- Selling only the administrative building. While this would allow Tri Sigma to hold onto the Walton House, we would not be able to make immediate administrative use of the building. Due to poor indoor air quality, limited electrical outlets and air conditioning, and lack of wireless internet, daily long-term use would not be viable without significant repair, renovation, and investment.
Tri Sigma owns a property in Chapel Hill that previously housed Tri Sigma’s Delta Delta Chapter. As the chapter is no longer active on the campus of UNC-Chapel Hill, it will provide an efficient transition of operations, accommodate the ever-evolving needs of our membership, and provide the space needed to house and showcase Tri Sigma’s archives collection.
The first floor of the property in Chapel Hill is ADA-compliant and close in proximity to a major airport. This will make travel to NHQ more accessible to staff, volunteers, and other visitors. Its close proximity to three major universities will also provide expanded opportunities for larger in-person meetings and events.
Yes! The property is located in the heart of historic Franklin Street, a thriving area close to campus, shops, restaurants, fraternity and sorority houses, and other local businesses.
As mentioned in the announcement email, many NPC organizations have reimagined their physical headquarters in the past few years. Many have downsized to significantly smaller facilities, some are now 100% remote with no physical building at all, and one even shares space in the basement of an active collegiate chapter house. Just as the landscape of sororities continues to change across campuses, so will their national headquarters.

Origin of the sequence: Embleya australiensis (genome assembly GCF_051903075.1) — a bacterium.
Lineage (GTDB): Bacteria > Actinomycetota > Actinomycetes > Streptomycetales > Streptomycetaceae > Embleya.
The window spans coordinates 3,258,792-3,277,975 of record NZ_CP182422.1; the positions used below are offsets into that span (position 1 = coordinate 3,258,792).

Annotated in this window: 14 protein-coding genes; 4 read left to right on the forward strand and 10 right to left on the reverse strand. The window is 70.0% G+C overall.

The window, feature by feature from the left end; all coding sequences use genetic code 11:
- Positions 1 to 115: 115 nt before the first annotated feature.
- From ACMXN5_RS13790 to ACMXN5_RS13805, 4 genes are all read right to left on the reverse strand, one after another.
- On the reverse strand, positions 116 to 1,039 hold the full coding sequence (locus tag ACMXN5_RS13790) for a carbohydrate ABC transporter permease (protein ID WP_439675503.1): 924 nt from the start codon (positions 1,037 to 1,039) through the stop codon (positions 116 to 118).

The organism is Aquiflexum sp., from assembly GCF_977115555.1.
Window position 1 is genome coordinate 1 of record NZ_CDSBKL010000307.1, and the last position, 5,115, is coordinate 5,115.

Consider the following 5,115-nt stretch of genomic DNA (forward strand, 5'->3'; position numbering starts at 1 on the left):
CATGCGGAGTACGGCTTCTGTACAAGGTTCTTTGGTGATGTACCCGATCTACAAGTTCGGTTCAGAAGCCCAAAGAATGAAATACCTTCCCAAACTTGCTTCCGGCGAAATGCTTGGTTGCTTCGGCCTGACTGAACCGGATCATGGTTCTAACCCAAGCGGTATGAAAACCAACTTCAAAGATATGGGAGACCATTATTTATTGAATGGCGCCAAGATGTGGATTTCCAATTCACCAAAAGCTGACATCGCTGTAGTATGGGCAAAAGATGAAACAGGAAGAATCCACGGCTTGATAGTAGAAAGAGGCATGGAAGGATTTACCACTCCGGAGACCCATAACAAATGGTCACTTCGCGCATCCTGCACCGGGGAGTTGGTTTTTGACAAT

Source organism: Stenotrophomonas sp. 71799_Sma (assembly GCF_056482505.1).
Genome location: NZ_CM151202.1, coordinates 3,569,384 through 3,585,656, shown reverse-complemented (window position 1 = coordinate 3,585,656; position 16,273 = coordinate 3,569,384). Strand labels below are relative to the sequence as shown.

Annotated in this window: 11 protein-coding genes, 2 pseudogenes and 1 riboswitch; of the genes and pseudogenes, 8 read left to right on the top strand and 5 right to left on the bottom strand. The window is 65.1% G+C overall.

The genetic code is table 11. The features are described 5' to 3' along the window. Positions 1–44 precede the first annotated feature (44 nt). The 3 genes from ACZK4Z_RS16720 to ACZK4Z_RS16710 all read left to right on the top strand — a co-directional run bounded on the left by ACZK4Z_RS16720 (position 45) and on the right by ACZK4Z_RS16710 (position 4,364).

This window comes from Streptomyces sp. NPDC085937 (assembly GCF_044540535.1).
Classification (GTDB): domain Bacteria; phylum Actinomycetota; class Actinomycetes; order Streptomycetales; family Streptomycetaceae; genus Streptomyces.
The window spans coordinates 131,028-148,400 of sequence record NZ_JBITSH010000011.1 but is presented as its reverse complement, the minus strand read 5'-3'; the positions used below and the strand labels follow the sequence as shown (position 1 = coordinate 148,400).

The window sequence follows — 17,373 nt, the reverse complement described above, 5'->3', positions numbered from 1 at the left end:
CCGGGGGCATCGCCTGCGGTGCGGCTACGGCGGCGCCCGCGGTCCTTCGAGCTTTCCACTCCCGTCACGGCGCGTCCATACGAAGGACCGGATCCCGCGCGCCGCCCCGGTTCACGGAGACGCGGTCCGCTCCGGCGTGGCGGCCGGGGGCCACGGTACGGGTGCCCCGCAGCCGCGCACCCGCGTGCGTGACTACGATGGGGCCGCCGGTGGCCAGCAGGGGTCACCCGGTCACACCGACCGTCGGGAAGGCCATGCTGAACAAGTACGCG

We have received congratulations and well wishes from the university, and they are excited to have a national headquarters nearby.
The Delta Delta Housing Board did an excellent job maintaining the property, and upkeep since the chapter’s closure has been maintained by a local managerial company. In other words, it will need minimal updates to accommodate Tri Sigma’s administrative offices and archives.
The closure agreement between Tri Sigma and UNC-Chapel Hill states that the possibility for re-establishment will occur no sooner than 2029. A return to campus after that time will only occur when conditions are mutually ideal for both the university and Tri Sigma.
When and if that opportunity becomes available in the future, we will explore whatever new or existing housing options are needed to make Tri Sigma competitive on campus.
Tri Sigma is a 501(c)(7) organization. As such, the proceeds must be used for specific purposes within a set timeframe. Executive Council will evaluate how to best use the funds.
While there will be costs associated with taxes and routine upkeep—and the expense of the actual move—they will be significantly less than costs related to our current properties in Woodstock. Additionally, we are working with the state of North Carolina to secure tax benefits as part of our relocation.
Moving NHQ to North Carolina looks toward our future and will allow us to better use our financial resources to serve our collegiate members, alumnae and volunteers and keep Tri Sigma moving Ever Forward.
Walton House will always be an important part of Tri Sigma’s history. We look forward to ensuring it is featured and celebrated in our permeant archives collection.
It may surprise you to learn that—contrary to popular belief—Mabel Lee did not grow up at Walton House, nor was it given to Tri Sigma after her death. Known as Muhlenberg Hall in the National Register of Historic Places, the house was built for her brother in 1914—10 years after Mabel Lee became a Sigma. It was never owned by Mabel Lee, nor was it donated to Tri Sigma. Following the 1962 Convention, Tri Sigma purchased the home the following year and renamed it the Mabel Lee Walton House.
The Walton House Board summed it up perfectly in their statement regarding the move: